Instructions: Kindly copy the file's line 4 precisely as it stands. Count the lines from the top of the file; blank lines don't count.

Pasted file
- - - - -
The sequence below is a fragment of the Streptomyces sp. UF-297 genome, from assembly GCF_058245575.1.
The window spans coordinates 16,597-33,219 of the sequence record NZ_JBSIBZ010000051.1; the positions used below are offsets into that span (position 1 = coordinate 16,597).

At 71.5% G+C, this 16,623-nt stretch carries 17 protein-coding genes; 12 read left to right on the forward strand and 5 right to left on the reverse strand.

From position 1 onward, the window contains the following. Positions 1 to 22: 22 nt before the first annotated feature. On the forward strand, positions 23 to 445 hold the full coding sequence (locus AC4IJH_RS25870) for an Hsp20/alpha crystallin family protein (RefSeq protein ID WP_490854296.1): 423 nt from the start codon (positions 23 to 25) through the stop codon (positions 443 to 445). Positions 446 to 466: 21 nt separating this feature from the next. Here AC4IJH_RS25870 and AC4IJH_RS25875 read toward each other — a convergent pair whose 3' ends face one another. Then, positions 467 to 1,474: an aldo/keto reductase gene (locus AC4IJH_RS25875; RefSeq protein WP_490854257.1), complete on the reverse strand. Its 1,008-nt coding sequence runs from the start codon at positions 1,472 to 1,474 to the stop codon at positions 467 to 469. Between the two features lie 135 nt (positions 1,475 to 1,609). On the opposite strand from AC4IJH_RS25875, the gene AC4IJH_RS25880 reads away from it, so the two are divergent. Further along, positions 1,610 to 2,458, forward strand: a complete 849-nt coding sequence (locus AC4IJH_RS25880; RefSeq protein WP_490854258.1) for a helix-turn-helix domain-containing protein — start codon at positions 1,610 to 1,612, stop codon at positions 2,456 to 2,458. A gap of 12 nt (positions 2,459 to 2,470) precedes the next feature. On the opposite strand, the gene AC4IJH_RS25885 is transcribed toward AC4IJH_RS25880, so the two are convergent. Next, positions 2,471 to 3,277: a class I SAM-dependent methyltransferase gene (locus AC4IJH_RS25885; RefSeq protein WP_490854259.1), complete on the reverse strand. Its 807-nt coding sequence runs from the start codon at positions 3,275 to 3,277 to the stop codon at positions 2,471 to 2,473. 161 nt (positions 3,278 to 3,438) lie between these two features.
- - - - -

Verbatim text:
From position 1 onward, the window contains the following. Positions 1 to 22: 22 nt before the first annotated feature. On the forward strand, positions 23 to 445 hold the full coding sequence (locus AC4IJH_RS25870) for an Hsp20/alpha crystallin family protein (RefSeq protein ID WP_490854296.1): 423 nt from the start codon (positions 23 to 25) through the stop codon (positions 443 to 445). Positions 446 to 466: 21 nt separating this feature from the next. Here AC4IJH_RS25870 and AC4IJH_RS25875 read toward each other — a convergent pair whose 3' ends face one another. Then, positions 467 to 1,474: an aldo/keto reductase gene (locus AC4IJH_RS25875; RefSeq protein WP_490854257.1), complete on the reverse strand. Its 1,008-nt coding sequence runs from the start codon at positions 1,472 to 1,474 to the stop codon at positions 467 to 469. Between the two features lie 135 nt (positions 1,475 to 1,609). On the opposite strand from AC4IJH_RS25875, the gene AC4IJH_RS25880 reads away from it, so the two are divergent. Further along, positions 1,610 to 2,458, forward strand: a complete 849-nt coding sequence (locus AC4IJH_RS25880; RefSeq protein WP_490854258.1) for a helix-turn-helix domain-containing protein — start codon at positions 1,610 to 1,612, stop codon at positions 2,456 to 2,458. A gap of 12 nt (positions 2,459 to 2,470) precedes the next feature. On the opposite strand, the gene AC4IJH_RS25885 is transcribed toward AC4IJH_RS25880, so the two are convergent. Next, positions 2,471 to 3,277: a class I SAM-dependent methyltransferase gene (locus AC4IJH_RS25885; RefSeq protein WP_490854259.1), complete on the reverse strand. Its 807-nt coding sequence runs from the start codon at positions 3,275 to 3,277 to the stop codon at positions 2,471 to 2,473. 161 nt (positions 3,278 to 3,438) lie between these two features.